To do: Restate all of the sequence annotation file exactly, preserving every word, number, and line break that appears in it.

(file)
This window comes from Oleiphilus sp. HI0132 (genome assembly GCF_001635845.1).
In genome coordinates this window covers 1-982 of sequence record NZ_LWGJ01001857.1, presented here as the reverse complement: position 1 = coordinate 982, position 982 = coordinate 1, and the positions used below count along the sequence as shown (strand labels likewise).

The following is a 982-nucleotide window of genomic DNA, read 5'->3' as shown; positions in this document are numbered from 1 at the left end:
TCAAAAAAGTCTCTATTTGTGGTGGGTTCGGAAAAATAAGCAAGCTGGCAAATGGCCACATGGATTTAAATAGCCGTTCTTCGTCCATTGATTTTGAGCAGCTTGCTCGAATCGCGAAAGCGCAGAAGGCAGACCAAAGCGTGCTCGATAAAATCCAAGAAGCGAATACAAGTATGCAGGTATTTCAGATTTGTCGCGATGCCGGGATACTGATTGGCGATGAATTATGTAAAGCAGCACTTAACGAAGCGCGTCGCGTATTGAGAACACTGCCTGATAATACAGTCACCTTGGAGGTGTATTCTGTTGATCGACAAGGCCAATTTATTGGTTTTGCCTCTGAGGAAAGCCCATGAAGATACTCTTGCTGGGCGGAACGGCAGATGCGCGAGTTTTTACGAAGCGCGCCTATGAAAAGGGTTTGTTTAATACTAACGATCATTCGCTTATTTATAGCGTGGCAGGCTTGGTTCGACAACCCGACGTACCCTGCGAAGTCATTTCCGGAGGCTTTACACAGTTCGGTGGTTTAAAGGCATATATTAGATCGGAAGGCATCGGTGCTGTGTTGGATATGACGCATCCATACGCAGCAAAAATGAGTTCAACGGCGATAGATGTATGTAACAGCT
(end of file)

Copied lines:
This window comes from Oleiphilus sp. HI0132 (genome assembly GCF_001635845.1).
In genome coordinates this window covers 1-982 of sequence record NZ_LWGJ01001857.1, presented here as the reverse complement: position 1 = coordinate 982, position 982 = coordinate 1, and the positions used below count along the sequence as shown (strand labels likewise).

The following is a 982-nucleotide window of genomic DNA, read 5'->3' as shown; positions in this document are numbered from 1 at the left end:
TCAAAAAAGTCTCTATTTGTGGTGGGTTCGGAAAAATAAGCAAGCTGGCAAATGGCCACATGGATTTAAATAGCCGTTCTTCGTCCATTGATTTTGAGCAGCTTGCTCGAATCGCGAAAGCGCAGAAGGCAGACCAAAGCGTGCTCGATAAAATCCAAGAAGCGAATACAAGTATGCAGGTATTTCAGATTTGTCGCGATGCCGGGATACTGATTGGCGATGAATTATGTAAAGCAGCACTTAACGAAGCGCGTCGCGTATTGAGAACACTGCCTGATAATACAGTCACCTTGGAGGTGTATTCTGTTGATCGACAAGGCCAATTTATTGGTTTTGCCTCTGAGGAAAGCCCATGAAGATACTCTTGCTGGGCGGAACGGCAGATGCGCGAGTTTTTACGAAGCGCGCCTATGAAAAGGGTTTGTTTAATACTAACGATCATTCGCTTATTTATAGCGTGGCAGGCTTGGTTCGACAACCCGACGTACCCTGCGAAGTCATTTCCGGAGGCTTTACACAGTTCGGTGGTTTAAAGGCATATATTAGATCGGAAGGCATCGGTGCTGTGTTGGATATGACGCATCCATACGCAGCAAAAATGAGTTCAACGGCGATAGATGTATGTAACAGCT